This week we bring you an interview with author Elli Overton, a three-time Australian Olympian, mother of two beautiful boys, Summer league swim team coach, swim instructor and SwimTopia Account Manager based in Austin, Texas. We talk to Elli about her new book, Jay’s Swimming Journey, her experience as an Olympian and growing up as a competitive swimmer in Australia.
SwimTopia: Elli, you are quite an accomplished athlete. What is it like to be introduced as a three-time Olympian and former World champion?
Elli: Well, World “Short Course” Champion, I got a bronze at World Championships :). Interesting question because I really struggled with being introduced as an Olympian over the years. I tend to get asked immediately if I won a medal at the Olympics and I have to so no. I always felt like I was disappointing people with that answer. I also used to think that if people knew about my swimming first they would make generalizations about who I am and what kind of person I am instead of getting to know the ‘real’ me. Working back in swimming (after 12 years away from the sport) has really helped me overcome those issues and be proud of who I am and what I have done. I can finally appreciate what it means and the value of my achievements.
SwimTopia: At what age did you start swimming? How were you first introduced to the sport?
Elli: My parents took me to swim lessons when I was 2 because I kept making my way into our backyard pool unsupervised! When I was 6 I took a week long swim program that taught me the strokes and I decided to join the team after that because I loved it and appeared to be a natural.
SwimTopia: At what point did it click for you that swimming in the Olympics was a realistic goal?
Elli: It wasn’t until I was 16 and had made my first Australian Team to the World Championships that I really thought I could swim at the Olympics. I think I had thought about it when I was younger but in a dreamy, “that sounds nice but isn’t realistic” kind of way. When I was 15 a coach friend of my own swim coach said “Elli, you know if you really wanted to, you could make the Australian team at the next national selection trials” and for some reason it struck me as realistic. I didn’t make the team he was referring to, but I made the very next one (to World Championships). The Olympics was the following year and I finally realized that that was my next real goal.
SwimTopia: In the Author’s notes of your new book, Jay’s Swimming Journey, you mention struggling with the disappointment of not winning an Olympic medal. What helped you get past that disappointment?
Elli: Well sometimes in those moments when I go back in time I still think “could-a, would-a, should-a” (Australian for “could have, would have, should have”)… But I think that working in swimming is what has really made the difference. I finally see that what I did achieve is amazing, that people often only get to dream of going as far in their sporting careers as I did. I find it so rewarding to be able to share my knowledge and experience with others and watch them become better swimmers in the process, I don’t need a medal to be able to do that. I just need the lessons I learned in the process of chasing one. So working in swimming has given me a new appreciation of what I have done and a new outlet to keep using the skills I honed as an Olympian, and keep doing something I love.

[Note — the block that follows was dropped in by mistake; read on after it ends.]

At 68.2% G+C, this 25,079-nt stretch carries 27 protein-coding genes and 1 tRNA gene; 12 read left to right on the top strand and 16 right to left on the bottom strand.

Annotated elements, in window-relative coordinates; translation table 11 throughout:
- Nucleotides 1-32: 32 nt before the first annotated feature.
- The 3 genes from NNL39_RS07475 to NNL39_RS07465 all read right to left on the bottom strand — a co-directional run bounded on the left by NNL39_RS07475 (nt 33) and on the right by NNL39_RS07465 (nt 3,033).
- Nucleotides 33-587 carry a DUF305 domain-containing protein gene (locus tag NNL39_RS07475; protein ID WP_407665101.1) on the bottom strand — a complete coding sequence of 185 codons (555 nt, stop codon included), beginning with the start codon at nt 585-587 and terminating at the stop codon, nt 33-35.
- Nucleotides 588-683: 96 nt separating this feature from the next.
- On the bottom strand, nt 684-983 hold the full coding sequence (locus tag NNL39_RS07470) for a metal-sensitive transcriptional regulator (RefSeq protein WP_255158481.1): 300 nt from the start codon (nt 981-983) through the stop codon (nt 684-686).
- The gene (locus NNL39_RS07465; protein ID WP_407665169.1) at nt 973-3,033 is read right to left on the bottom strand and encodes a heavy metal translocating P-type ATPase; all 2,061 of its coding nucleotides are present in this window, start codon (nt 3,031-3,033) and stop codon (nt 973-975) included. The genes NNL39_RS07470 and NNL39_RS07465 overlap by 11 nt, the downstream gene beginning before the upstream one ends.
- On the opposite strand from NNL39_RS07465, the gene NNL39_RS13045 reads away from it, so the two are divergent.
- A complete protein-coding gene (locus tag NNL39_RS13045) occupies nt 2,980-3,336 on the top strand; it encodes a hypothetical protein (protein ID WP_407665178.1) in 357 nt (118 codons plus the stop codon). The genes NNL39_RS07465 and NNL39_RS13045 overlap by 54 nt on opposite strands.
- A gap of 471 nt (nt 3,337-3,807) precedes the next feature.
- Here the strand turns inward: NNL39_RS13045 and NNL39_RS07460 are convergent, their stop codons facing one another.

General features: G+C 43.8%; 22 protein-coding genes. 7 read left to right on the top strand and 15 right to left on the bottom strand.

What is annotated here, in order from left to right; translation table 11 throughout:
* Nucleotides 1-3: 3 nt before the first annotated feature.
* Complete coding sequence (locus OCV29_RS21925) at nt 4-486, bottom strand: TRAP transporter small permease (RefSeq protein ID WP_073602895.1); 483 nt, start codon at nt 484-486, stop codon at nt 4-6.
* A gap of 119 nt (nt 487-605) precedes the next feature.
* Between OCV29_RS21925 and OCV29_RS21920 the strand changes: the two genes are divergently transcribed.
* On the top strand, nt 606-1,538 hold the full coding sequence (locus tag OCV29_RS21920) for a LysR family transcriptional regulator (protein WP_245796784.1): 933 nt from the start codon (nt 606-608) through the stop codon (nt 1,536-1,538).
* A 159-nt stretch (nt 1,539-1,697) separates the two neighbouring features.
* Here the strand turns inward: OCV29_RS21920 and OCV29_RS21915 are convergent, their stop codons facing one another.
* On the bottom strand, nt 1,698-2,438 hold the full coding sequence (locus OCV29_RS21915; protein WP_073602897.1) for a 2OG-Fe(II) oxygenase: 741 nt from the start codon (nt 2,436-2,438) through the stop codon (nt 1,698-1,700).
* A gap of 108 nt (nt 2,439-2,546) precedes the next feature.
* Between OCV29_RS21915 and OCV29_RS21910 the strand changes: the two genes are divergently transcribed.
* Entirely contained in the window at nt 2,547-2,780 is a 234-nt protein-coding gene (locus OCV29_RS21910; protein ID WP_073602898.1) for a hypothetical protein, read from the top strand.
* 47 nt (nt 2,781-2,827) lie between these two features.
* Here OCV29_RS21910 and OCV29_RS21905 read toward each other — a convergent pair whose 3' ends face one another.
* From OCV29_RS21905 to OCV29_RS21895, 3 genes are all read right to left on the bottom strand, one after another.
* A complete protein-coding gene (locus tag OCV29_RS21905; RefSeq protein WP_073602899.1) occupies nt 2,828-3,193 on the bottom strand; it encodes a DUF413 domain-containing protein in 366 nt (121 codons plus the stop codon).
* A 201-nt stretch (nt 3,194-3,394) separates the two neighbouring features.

SwimTopia: How did you come to be the head coach of a Summer League swim team in Austin, Texas?
Elli: A little way into my son’s kindergarten year at his elementary school the word got out that I was a swimmer. One of the mom’s in my son’s class had kids on the summer league team and told me they were looking for a coach. At the time I was in the process of looking to re-enter the work force after being a stay at home mom, but I was looking for a “real” job… Well, I got one and I lasted 50 days! A “real” job wasn’t for me! By the spring I had decided to work in a field I loved and had expertise in instead and I decided to start providing private swim instruction to adults. When the summer league team officially approached me in March I was in a different mind set and ready to take on 200 kids aged 5-18. It is quite different to giving adults private instruction, but allows me to do both!
SwimTopia: What are the biggest differences you see between youth swimming in the United States today and your experience growing up as a competitive swimmer in Australia?
Elli: Swimming in Australia is VERY different to swimming in America. We don’t have anything like “summer league” there and we don’t have collegiate swimming either. All swimming in Australia is club based, like year round programs in America, but here you have these other outlets for swimming through summer league, high school and college. I think that swimming here is much more team oriented, where as in Australia, even with club “teams”, “team” means very little and it is truly an individual sport. I love that kids can do swimming here on a part time, recreational, level through summer league. In Australia you swim year round or not at all. The US summer system gives more kids a chance to love the sport and become proficient at it, without needing to make it “everything”.